Tuesday, 6 October 2015

3 Top Medicinal Uses Of Cleome Gynandra Plant | Nalvelai | Ajagandha | Vaminta




I had the good fortune to meet an amazing person last month, my uncle introduced me to him. He is now 72 years old and had spent most of his adult life in the forest. It was amazing to listen to his old tales, he had lead a peaceful life that very very few lucky people will have. Since he was living for months together in the forest, he had developed a very good relationship with local tribes (outsiders are strictly forbidden in their area) and he could spot animals before hand expertly. Since he was living in the forest he has an amazing knowledge of herbs and he generously shared all of his remedies with me. One of the herbs that he spoke about was African cabbage (common name). It is called Nalvelai in Tamil, Ajagandha in Sanskrit, Vaminta in Telugu and it's botanical name is Cleome Gynandra. There are many species of Cleome and the variety that is very commonly found here in our place are Cleome Gynandra and Cleome Viscosa (actually Cleome Gynanadra is more common). Last weekend when I went trekking with our friends, I found pink Cleome Hassleriana there but Cleome Gynandra and Cleome Viscosa are the ones used the most in remedies. The plants have a unique strong distinctive smell and since these plants grow in abundance along the road sides and waste lands, you can easily find them. Cleome Gynandra is actually eaten as greens in our village side, it is slightly bitter so it is always had along with lentils or other greens. It is a very safe herb to consume but if you have too much of it, it will increase the body heat. It is said to have first originated in Africa and that is why it is also called as African spider plant or African cabbage. This plant is very very highly nutritious and is said to contain very high amount of vitamin C, beta carotene and protein. It also has wonderful medicinal uses. You can also grow the plant from the seeds very easily, this plant needs full sunlight and once you have a single plant, you will find that they spread very fast. Try your best to include this plant in your diet and also use it in home remedies like given below...

 

 1. For treating sinus infection, use the leaves for steaming. The leaves are very very effective in easing sinus headaches and infection.


2. For insect bites and wounds, take the leaves and crush them in mortar and pestle. Apply it directly in the affected area as a thick poultice.


3. The leaves are very effective in treating chest congestion and mild fevers. To use it as a remedy, pound 1/4 tsp each of cumin seeds and peppercorns coarsely in mortar and pestle. Add 5 leaves along with 1 flower head, crushed pepper and cumin and 1 cup of water in a bowl. Boil till it reduces and drink. It is not very bitter and I prefer to have it without any sweeteners but if you prefer add good quality honey after straining.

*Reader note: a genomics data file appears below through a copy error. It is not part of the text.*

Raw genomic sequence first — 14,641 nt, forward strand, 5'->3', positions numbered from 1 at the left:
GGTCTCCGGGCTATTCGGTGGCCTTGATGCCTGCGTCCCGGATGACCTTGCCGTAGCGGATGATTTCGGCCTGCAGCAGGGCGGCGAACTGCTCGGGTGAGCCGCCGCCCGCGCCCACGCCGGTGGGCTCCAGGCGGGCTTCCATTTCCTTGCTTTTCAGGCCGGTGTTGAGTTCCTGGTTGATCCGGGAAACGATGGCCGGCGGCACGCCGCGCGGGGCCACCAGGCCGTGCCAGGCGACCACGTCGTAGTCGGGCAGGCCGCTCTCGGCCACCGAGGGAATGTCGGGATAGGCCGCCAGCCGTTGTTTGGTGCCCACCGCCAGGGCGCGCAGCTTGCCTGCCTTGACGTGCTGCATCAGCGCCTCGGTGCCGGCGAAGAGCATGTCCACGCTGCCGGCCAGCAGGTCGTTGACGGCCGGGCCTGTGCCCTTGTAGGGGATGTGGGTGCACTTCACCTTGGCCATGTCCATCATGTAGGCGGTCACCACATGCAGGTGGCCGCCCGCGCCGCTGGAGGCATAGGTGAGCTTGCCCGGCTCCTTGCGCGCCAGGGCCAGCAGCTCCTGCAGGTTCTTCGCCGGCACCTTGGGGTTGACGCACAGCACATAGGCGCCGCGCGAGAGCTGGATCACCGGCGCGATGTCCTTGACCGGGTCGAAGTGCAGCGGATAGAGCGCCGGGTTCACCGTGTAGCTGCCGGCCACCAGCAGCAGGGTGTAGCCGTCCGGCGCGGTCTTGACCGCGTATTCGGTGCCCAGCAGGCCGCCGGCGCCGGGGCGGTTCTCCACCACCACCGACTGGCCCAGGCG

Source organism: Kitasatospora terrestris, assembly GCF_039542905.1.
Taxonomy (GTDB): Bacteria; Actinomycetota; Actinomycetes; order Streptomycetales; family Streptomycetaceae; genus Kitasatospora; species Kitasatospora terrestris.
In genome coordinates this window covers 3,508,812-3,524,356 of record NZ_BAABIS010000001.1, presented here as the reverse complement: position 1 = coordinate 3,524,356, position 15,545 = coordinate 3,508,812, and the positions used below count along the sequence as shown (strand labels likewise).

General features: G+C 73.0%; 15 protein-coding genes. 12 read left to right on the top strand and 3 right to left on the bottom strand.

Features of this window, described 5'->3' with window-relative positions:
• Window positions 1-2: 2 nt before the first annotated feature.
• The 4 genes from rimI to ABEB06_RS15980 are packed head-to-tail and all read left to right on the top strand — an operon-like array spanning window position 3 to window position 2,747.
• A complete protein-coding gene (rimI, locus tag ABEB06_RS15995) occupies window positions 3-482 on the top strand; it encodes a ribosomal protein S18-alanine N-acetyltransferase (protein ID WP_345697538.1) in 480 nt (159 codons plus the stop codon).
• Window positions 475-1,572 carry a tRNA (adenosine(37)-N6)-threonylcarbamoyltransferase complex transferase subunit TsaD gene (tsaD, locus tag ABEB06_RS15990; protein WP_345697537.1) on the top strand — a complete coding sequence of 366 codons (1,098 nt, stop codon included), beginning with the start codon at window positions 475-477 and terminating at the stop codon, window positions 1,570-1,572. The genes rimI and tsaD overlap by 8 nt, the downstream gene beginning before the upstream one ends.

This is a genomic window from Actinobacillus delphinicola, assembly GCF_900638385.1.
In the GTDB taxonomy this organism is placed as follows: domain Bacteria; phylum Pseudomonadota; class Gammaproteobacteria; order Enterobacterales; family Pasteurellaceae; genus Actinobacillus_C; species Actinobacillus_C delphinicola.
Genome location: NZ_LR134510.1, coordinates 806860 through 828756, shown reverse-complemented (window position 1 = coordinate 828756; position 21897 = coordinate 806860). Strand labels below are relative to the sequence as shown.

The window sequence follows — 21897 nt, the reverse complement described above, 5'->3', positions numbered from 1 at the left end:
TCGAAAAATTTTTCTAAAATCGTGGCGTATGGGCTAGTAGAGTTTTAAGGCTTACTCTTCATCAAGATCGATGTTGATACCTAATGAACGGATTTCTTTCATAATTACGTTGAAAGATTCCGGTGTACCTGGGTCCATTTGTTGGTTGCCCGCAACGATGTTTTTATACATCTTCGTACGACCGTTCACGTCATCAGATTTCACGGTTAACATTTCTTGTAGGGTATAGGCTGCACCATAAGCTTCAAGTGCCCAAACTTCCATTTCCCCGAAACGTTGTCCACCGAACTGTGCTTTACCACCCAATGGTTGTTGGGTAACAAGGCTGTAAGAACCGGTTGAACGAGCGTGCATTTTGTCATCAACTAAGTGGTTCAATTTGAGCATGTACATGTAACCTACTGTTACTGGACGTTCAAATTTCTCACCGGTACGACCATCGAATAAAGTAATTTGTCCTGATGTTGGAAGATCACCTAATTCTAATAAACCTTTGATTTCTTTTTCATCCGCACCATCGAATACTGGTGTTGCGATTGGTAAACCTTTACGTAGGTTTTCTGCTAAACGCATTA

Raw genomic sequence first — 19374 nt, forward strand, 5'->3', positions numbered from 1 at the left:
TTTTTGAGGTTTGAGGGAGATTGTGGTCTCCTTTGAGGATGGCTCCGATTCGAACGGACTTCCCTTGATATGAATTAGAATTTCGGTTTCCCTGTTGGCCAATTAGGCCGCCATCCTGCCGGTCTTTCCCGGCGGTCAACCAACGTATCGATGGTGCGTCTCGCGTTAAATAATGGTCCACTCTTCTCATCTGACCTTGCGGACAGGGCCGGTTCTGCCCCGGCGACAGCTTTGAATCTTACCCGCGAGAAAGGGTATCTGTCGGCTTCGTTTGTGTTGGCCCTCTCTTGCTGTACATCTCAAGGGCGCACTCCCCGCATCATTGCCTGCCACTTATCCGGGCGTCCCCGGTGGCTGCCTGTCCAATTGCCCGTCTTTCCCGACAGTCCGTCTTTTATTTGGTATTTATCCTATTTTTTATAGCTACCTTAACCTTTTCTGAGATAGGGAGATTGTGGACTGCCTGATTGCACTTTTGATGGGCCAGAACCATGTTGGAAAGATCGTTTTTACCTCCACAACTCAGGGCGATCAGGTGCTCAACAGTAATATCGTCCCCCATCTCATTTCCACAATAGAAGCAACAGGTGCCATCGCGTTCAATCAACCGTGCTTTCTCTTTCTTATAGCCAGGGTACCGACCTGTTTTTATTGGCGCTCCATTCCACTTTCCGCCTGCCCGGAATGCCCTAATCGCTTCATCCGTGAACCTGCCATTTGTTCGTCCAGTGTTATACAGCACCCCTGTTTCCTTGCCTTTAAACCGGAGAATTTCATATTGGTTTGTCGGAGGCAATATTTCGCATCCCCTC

NOTES:

  • The best way to include the plant in the diet is by mixing it with lentils or with other greens. 
  • This plant is found plenty in forests so if you ever find yourself bitten by insects or bugs you can use the leaf poultice immediately...

11 comments:

  1. "The best way to include the plant in the diet is by mixing it with lentils or with other greens. "

    Which Dal and green is best for this?

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    1. Try with either toor dhal or green gram dhal, both will be good. For greens, you can mix it with any greens that is not bitter like thavasi keerai, etc...

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    2. Hi Ramya,

      Could you give details of thavasi keerai. I'm searching for its health benefits.

      Thanks

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    3. Hi Sara, Thavasi keerai is one of my favorite keerai's as it is one of the tastiest greens we can find. I will try my best to post about the complete benefits very soon...

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  2. Ramya we should never boil honey. Or add honey to anything hot like water or milk.
    They say it causes low BP. I used to add it to hot water for a drink and an Ayurvedic practishner told me about it. Ekta.

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    Replies
    1. Thanks for the information Ekta, I usually don't boil honey but I do add it to hot water and other liquid liquids....

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  3. Ramaya I grew bhringraj that I got from my moms place at my home in Maharashtra, somehow the plant does not smell the same , it grows it's full strength but does not smell the same, the smell of bhringraj is very nice and fragrant, but this one is dull. Even avacado, the taste is less sweet here.

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  4. Madam - Can we get this in powder format in Cities Like Chennai? We badly need this kind of Natural Medicine. Pls advice.

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    Replies
    1. I am not familiar with shops in Chennai. But one of my friends suggested Dhaba chetty shop in Chennai for all herbs, why not try there?

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  5. Mam what to do with aavaram ilai and poo

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    Replies
    1. We use the avarampoo flowers for making tea and you can include the flowers in bath powders too. The leaves can be used in hair wash powders. I have bath powder and tea recipes using avarampoo in the blog, please check it out..

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